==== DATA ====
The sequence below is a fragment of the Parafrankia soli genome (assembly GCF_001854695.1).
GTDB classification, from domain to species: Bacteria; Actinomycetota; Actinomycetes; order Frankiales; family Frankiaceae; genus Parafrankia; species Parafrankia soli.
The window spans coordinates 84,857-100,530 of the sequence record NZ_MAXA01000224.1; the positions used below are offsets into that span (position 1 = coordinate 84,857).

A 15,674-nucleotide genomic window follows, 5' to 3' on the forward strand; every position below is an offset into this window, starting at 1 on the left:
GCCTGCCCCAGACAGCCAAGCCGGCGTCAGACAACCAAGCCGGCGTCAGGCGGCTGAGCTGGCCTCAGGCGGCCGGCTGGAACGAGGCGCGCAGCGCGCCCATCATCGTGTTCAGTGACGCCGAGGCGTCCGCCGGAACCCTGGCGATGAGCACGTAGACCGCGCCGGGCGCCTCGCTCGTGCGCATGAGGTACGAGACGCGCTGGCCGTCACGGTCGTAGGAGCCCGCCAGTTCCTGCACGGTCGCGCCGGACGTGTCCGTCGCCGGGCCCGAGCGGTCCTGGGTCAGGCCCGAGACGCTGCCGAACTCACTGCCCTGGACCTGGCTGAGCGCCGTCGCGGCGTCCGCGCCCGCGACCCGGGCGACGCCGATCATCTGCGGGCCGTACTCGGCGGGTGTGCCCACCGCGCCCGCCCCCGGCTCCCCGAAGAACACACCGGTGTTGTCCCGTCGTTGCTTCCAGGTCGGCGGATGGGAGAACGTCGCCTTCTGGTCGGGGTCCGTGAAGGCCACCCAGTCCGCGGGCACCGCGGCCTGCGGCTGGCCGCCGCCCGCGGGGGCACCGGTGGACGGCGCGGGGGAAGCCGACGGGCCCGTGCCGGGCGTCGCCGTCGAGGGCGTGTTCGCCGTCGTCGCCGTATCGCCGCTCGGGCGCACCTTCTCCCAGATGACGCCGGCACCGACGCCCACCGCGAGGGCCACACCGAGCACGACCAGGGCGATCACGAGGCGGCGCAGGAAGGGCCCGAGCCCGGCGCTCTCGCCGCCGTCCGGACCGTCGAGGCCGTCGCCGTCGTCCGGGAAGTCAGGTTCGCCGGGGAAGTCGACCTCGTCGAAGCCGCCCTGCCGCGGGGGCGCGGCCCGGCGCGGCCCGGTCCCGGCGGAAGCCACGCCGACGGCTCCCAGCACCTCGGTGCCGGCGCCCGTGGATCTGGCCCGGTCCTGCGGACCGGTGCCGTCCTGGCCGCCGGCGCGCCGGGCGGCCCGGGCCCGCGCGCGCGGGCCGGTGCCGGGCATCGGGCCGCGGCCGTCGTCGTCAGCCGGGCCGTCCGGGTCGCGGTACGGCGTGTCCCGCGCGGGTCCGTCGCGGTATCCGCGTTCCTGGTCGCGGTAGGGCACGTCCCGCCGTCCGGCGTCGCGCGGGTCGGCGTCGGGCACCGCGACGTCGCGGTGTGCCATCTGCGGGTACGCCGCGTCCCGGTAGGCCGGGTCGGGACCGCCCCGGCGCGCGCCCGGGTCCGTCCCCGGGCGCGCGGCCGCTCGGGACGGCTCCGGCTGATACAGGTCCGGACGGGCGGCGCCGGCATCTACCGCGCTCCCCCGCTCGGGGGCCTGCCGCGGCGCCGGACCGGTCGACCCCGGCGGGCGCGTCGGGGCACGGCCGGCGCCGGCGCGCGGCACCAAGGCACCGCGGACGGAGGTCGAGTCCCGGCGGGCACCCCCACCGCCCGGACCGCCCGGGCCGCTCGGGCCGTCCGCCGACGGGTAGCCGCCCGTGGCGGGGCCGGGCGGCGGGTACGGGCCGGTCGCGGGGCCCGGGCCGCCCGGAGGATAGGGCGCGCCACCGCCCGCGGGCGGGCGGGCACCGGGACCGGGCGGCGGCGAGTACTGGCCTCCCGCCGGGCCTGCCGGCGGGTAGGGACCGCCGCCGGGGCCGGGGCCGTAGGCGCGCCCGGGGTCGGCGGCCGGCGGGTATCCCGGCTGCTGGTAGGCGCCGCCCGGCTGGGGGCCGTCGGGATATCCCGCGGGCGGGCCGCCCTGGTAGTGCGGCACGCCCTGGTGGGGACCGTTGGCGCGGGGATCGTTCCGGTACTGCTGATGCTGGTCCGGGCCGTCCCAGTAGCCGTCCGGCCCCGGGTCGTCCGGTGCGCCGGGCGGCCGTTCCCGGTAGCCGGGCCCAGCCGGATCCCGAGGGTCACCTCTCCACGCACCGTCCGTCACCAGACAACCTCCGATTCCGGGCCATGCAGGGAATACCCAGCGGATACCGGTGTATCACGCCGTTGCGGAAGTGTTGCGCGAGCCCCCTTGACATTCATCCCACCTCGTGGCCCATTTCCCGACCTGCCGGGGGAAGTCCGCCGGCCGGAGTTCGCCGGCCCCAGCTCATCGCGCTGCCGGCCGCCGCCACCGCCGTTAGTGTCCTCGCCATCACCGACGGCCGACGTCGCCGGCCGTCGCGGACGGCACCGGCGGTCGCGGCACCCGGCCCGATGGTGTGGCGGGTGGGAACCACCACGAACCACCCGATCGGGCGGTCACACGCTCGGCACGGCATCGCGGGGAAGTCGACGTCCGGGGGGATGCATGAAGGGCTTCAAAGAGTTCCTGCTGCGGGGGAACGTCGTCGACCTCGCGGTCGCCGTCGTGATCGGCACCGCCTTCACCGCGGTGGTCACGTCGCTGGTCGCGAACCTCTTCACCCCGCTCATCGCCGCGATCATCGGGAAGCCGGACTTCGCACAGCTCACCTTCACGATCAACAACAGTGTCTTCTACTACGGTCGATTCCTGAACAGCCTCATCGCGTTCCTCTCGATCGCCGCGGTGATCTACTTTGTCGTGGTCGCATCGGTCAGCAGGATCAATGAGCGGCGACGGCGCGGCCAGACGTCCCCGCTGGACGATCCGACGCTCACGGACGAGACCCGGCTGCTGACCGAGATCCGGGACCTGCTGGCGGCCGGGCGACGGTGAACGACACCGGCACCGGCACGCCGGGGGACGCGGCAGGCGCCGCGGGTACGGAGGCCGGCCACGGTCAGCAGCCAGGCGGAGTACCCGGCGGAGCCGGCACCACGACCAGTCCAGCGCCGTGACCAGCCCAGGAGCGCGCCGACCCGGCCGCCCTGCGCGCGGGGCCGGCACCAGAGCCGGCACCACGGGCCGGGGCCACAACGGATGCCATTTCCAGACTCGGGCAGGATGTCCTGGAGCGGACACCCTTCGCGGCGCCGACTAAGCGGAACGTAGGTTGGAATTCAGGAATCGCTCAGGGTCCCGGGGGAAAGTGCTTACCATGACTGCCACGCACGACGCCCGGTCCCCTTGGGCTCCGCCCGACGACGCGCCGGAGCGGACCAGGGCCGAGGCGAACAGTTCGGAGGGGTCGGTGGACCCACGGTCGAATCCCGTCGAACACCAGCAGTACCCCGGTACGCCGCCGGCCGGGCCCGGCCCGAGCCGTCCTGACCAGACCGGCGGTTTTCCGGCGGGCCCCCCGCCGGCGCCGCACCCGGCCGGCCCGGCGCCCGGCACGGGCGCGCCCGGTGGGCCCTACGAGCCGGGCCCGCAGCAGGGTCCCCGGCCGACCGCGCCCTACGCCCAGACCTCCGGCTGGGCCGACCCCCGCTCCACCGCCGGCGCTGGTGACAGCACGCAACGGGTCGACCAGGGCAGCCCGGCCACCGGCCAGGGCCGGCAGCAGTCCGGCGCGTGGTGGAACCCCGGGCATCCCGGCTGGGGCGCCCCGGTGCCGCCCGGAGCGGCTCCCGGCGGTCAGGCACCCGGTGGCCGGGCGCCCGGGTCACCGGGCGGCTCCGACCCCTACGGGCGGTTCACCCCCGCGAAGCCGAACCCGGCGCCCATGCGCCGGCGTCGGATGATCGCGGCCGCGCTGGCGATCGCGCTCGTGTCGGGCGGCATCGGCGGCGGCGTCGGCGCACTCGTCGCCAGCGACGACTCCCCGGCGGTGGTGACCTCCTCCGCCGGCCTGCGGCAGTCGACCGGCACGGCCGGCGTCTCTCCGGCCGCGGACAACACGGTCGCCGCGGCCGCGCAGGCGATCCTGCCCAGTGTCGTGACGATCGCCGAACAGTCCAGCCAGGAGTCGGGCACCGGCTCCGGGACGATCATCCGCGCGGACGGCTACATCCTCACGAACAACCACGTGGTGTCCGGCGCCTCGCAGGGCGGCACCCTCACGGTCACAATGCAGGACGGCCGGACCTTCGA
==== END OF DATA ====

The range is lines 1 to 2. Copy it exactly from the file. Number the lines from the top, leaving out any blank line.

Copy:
The sequence below is a fragment of the Parafrankia soli genome (assembly GCF_001854695.1).
GTDB classification, from domain to species: Bacteria; Actinomycetota; Actinomycetes; order Frankiales; family Frankiaceae; genus Parafrankia; species Parafrankia soli.